This understanding of love does not diminish the importance of emotions, sexual attraction and desire. But it says that we need to 'bind these values tightly to the value of the person', so that all these aspects are integrated into a commitment and responsibility to a PERSON, not just a desire that any warm body could satisfy. If someone better looking, more attractive, holier, better qualified, less demanding, and more fun showed up and was interested in you, would you still choose THIS person?

'The lover ‘goes outside’ the self to find a fuller existence in another... Take away from love the fullness of self surrender, the completeness of personal commitment, and what remains will be a total denial and negation of it.'

Finally, love becomes love when you surrender yourself to another person, when you make a commitment, when you make a mutual gift of yourselves, when you allow yourself to be vulnerable to another person. You cannot stand in the doorway forever, but have to cross the threshold. If either of you is holding back, it will never become real love.

'The greater the feeling of responsibility for the person the more true love there is... The strength of such a love emerges most clearly when the beloved person stumbles, when his or her weaknesses or even sins come into the open. One who truly loves does not then withdraw his love, but loves all the more, loves in full consciousness of the other’s shortcomings and faults, and without in the least approving of them.'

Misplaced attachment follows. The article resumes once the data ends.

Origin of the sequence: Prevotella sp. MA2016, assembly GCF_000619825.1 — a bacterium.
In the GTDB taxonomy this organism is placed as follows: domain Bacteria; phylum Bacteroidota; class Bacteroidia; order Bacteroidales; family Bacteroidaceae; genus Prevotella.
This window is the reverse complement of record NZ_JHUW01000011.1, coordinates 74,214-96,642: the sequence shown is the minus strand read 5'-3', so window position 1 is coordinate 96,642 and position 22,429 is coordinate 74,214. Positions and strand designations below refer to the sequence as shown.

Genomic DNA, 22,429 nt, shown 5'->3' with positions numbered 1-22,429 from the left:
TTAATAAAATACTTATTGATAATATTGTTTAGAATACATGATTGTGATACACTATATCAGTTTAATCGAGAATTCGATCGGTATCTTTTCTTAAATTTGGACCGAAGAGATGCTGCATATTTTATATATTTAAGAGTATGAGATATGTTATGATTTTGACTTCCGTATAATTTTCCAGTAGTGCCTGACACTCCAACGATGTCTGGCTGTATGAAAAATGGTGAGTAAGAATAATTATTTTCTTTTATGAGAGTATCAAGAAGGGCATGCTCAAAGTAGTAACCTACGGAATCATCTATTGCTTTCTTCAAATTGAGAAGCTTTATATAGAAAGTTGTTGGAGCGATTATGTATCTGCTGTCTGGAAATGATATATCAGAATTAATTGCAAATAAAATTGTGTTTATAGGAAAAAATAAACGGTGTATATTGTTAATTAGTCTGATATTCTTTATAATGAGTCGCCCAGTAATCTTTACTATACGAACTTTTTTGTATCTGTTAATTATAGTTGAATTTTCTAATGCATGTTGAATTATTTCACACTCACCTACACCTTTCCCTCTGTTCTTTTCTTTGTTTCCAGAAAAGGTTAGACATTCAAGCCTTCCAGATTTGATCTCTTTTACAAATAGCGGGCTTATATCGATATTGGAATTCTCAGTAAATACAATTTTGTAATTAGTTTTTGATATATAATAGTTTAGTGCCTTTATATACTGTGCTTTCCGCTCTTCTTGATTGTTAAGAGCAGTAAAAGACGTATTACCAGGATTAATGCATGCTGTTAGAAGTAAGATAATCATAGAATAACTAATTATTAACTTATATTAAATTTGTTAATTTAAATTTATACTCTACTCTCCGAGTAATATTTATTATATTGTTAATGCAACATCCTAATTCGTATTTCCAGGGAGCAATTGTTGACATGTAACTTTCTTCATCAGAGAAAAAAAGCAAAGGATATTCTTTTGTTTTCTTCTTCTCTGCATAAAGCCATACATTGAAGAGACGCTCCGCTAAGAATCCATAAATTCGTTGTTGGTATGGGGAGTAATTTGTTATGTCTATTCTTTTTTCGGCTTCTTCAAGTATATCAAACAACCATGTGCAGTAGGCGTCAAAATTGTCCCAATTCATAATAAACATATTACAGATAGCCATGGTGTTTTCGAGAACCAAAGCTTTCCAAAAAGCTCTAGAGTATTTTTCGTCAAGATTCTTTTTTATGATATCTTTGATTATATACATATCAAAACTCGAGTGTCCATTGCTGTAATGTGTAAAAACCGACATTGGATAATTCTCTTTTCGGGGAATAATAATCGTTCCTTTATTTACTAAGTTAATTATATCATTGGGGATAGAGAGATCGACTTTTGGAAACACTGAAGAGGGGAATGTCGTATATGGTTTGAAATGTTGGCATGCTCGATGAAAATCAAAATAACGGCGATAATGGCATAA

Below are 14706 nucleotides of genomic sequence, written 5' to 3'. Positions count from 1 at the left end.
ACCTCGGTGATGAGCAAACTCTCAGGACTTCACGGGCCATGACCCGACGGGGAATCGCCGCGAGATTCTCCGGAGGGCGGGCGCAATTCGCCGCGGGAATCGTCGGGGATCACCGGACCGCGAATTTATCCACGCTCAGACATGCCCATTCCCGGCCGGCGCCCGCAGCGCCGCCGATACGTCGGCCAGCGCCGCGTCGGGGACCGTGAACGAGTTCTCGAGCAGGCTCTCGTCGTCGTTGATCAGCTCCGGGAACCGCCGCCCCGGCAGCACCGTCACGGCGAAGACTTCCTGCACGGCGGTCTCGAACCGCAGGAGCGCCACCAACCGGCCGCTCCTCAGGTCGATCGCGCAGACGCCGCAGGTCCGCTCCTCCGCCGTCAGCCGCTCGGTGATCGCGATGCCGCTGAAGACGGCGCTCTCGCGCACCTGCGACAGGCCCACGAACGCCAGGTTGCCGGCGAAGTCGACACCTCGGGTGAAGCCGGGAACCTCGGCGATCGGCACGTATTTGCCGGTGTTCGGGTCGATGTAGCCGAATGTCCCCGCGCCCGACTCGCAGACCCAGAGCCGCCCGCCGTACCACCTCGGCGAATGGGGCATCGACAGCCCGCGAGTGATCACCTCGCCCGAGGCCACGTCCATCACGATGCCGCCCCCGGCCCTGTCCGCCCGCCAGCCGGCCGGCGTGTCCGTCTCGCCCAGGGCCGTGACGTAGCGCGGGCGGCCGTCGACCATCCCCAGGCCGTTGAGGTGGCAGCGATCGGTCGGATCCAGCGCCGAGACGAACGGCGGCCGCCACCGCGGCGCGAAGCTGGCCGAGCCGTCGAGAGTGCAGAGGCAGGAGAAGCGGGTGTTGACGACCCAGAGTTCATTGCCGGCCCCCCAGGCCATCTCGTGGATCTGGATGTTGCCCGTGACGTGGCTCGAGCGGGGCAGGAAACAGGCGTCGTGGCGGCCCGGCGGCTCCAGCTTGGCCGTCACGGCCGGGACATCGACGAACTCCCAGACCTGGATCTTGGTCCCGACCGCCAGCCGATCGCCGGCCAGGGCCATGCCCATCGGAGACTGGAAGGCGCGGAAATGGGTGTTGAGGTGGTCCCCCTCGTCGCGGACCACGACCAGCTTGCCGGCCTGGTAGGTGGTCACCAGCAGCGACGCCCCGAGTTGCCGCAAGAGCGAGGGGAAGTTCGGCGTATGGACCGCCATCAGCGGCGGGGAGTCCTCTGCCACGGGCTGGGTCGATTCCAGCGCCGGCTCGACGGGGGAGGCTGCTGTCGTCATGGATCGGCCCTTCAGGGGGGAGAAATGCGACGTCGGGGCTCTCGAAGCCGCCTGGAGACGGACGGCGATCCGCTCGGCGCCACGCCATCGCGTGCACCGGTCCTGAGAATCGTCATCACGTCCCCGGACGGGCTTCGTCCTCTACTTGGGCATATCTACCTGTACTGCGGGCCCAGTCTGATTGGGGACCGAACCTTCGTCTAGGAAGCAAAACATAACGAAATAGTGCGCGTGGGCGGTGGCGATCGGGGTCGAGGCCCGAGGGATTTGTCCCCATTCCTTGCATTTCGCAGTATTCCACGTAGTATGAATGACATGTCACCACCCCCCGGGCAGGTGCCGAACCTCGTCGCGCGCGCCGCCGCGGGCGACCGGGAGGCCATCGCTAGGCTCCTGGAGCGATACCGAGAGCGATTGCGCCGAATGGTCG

The sooner the disillusionment comes, the better. Even better if we start without illusions, when we are able to see each other as we really are, with both our strengths and weaknesses, our heroic moments, and our shameful failures. Because your reaction will show you how far you have progressed in love, or if it still superficial or selfish. Have you seen your beloved's sins come into the open? "I still love you and I will help you to get up again and move forward." That is the response of love.

So what am I learning about love? That I can confidently say to my bridegroom on our wedding day "I will love you and honour you all the days of my life" not because I'm sure I've hit the jackpot, but because I have chosen him, and he has chosen me; and because we both have been given the superpower of being able to renew and create love every day; and because God is love, and we both have recourse to Him to aid us in this vocation.

Related Reading

The Proposal

How (And Why) Not to Fall in Love

How to Love Well - Some Practical Tips

All posts related to Romance and Relationships

Saturday, 3 August 2019

The Proposal

“Have you bought a ring yet?”

My boyfriend looked at me with shock.

“Er.. no.”

I continued, “In that case, I just wanted you to know, I don’t want a diamond because of Blood Diamond, and it shouldn’t be too expensive. That’s it. I’m never talking about this again.”